How to Weed Out Made-For-Advertising (MFA) Inventory | Industry Insights | All MKC Content | ANA

How to Weed Out Made-For-Advertising (MFA) Inventory


Yet another Adalytics report is shaking up the digital marketing community this week. The report highlights that, contrary to previous assurances by advertising giants, the scale of impressions driven by made-for-advertising (MFA) sites remains alarmingly large. This problem impacts numerous well-known global brands and U.S. government agencies. In addition, many MFA sites' use of aggressive ad refresh tactics not only worsens user experience, it also leads to excessive costs per consumer and contributes to unnecessary environmental harm.

What the Latest MFA Buzz Is About

Coined to identify websites or digital articles designed primarily or solely to generate ad revenue, MFA sites prioritize ad income over the delivery of quality content to their audience. They comprise primarily low-quality articles that are often plagiarized or generated through AI and designed to rank high in Google or Bing for specific keywords. Visitors are bombarded with ads and typically bounce quickly due to the bad experience.

Due to all of this, MFA sites tend to be associated with click fraud or other deceptive practices. According to ANA, MFA websites "generally are designed to fool digital advertising buyers." Further, in its research, ANA found that an alarming 21 percent of overall ad impressions occurred on MFA sites, with no or little control of advertisers over their media placements.

Upon the report's release, the industry swiftly reacted with numerous declarations on actions to minimize or eliminate the MFA issue. Advertisers and advertising networks stated they have taken measures to identify and mitigate the impact of MFA sites, such as penalizing them in search engine results or barring them from advertising programs, aiming for a more sustainable digital advertising ecosystem.

Yet despite these concerted efforts to tackle the MFA dilemma, the recent findings by Adalytics show how pervasive and deep the issue actually is. That's why the latest report from Adalytics has been such a bombshell. They uncovered ads on MFA sites from prominent brands such as Colgate, Coca-Cola, and Unilever. These ads, placed by leading media agencies, were distributed via top demand-side platforms like DV360, Amazon, and Criteo. Notably, Adalytics revealed that the financial impact on a Fortune 500 company could surpass $10 million annually in wasteful spending on MFA websites.

How Should Advertisers Respond?

To fully combat MFA sites, employing inclusion lists across your platforms seems the most effective strategy. (Inclusion lists, or allowlists, enable advertisers to pinpoint specific websites, apps, or digital spaces for their ads, ensuring they appear in suitable, secure, and beneficial contexts.) Brands can manually create these lists. There are also several reputable vendors out there that offer vetted inclusion lists.

Relying solely on these lists can limit your campaign's reach, as programmatic campaigns typically span thousands of sites, far exceeding the scope of curated lists.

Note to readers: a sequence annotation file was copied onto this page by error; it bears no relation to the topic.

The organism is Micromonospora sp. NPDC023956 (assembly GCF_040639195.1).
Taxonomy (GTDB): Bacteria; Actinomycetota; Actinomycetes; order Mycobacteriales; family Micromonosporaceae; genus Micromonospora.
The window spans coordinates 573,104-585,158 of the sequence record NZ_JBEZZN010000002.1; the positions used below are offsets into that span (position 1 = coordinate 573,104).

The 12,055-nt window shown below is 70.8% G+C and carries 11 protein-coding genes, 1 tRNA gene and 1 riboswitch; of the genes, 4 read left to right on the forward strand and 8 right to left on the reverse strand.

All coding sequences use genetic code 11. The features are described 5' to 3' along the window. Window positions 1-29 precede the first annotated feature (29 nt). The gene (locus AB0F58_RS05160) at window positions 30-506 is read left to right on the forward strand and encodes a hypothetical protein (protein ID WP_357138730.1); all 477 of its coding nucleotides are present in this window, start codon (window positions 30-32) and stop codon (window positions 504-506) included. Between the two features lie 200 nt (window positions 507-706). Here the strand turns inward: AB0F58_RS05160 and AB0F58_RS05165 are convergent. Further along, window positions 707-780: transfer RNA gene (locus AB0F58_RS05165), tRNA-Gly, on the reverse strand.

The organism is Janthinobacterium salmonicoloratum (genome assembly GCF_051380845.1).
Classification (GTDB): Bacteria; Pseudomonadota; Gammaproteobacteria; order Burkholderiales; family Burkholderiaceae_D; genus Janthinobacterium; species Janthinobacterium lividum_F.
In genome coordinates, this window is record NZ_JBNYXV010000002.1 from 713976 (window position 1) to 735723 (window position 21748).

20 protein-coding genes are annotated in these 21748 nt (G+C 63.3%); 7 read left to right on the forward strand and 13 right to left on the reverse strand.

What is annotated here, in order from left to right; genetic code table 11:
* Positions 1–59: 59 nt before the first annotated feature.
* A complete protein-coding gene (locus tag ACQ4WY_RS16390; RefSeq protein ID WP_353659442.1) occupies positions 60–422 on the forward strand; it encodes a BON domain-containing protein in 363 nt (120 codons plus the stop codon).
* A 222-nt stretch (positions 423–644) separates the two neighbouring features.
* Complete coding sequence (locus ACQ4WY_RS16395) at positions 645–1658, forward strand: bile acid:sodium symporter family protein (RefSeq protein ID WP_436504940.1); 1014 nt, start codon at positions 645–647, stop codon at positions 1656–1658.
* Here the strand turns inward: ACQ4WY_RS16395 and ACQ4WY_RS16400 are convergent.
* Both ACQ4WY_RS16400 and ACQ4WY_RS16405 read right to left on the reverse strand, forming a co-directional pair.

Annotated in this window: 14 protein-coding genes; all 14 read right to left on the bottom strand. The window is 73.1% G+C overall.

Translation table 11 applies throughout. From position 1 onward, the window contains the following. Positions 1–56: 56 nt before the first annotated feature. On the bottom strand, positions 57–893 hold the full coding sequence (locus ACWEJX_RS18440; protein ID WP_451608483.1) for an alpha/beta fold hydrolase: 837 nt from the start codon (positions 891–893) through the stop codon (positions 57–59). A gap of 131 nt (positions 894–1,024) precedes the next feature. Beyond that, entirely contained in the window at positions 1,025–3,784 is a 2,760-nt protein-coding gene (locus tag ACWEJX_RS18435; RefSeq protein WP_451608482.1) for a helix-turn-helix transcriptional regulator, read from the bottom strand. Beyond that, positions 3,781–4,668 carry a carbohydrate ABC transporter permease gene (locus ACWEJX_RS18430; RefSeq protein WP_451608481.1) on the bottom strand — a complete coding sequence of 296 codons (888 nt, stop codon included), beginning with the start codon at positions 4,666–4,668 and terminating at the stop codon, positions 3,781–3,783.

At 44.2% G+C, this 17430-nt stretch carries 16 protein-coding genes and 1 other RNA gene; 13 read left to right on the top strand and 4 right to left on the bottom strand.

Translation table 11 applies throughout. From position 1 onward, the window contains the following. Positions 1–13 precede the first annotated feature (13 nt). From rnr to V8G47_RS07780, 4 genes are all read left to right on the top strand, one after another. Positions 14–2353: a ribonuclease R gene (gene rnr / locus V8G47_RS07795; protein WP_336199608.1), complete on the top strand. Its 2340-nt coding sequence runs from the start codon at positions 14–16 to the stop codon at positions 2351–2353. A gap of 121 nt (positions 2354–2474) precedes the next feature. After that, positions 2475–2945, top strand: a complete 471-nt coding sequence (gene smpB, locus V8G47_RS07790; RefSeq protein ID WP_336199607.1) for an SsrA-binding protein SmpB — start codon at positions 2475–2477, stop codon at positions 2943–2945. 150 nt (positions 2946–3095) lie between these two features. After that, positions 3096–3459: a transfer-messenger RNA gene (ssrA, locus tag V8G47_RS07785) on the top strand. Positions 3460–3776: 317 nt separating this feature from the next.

An alternative approach involves using exclusion lists, which are maintained with weekly updates. Exclusion lists, or blocklists, allow advertisers to block their ads from appearing on unsuitable websites or content, maintaining brand safety and ad spend efficiency. These lists, vital for upholding a brand's integrity, must be frequently updated to adapt to the fast-paced online environment, ensuring MFAs are consistently excluded from your advertising space.

Whichever strategy a brand adopts, it's critical to ensure it is applied consistently across all digital platforms and advertisements. Companies often assume that their policies are uniformly implemented, given the reports they receive from their in-house teams and media vendors. However, the reality of managing the setup for thousands of ads means errors are commonplace. Rather than accepting reports of 100 percent compliance at face value, it's important for brands to scrutinize the actual setup details. Ideally, brands should be taking this level of oversight in-house as well.

Automated governance tools allow for a thorough review of all digital ad campaigns worldwide. It's the best way to gain insight into areas lacking protection from either inclusion or exclusion lists, with the ability to break down discrepancies by region, country, category, brand, and agency. This approach not only enables the dissemination of actionable feedback across your organization but also facilitates the tracking of compliance daily.

What's clear from this latest MFA fiasco is that addressing these challenges demands constant vigilance and a hands-on approach. Direct oversight and the deployment of automated tools for routine checks are essential. Advertisers need to be proactive in safeguarding their brands and investments from MFA sites, integrating this careful monitoring into their everyday digital strategies.

The views and opinions expressed are solely those of the contributor and do not necessarily reflect the official position of the ANA or imply endorsement from the ANA.

Jacek Chrusciany is CEO and founder of Adfidence.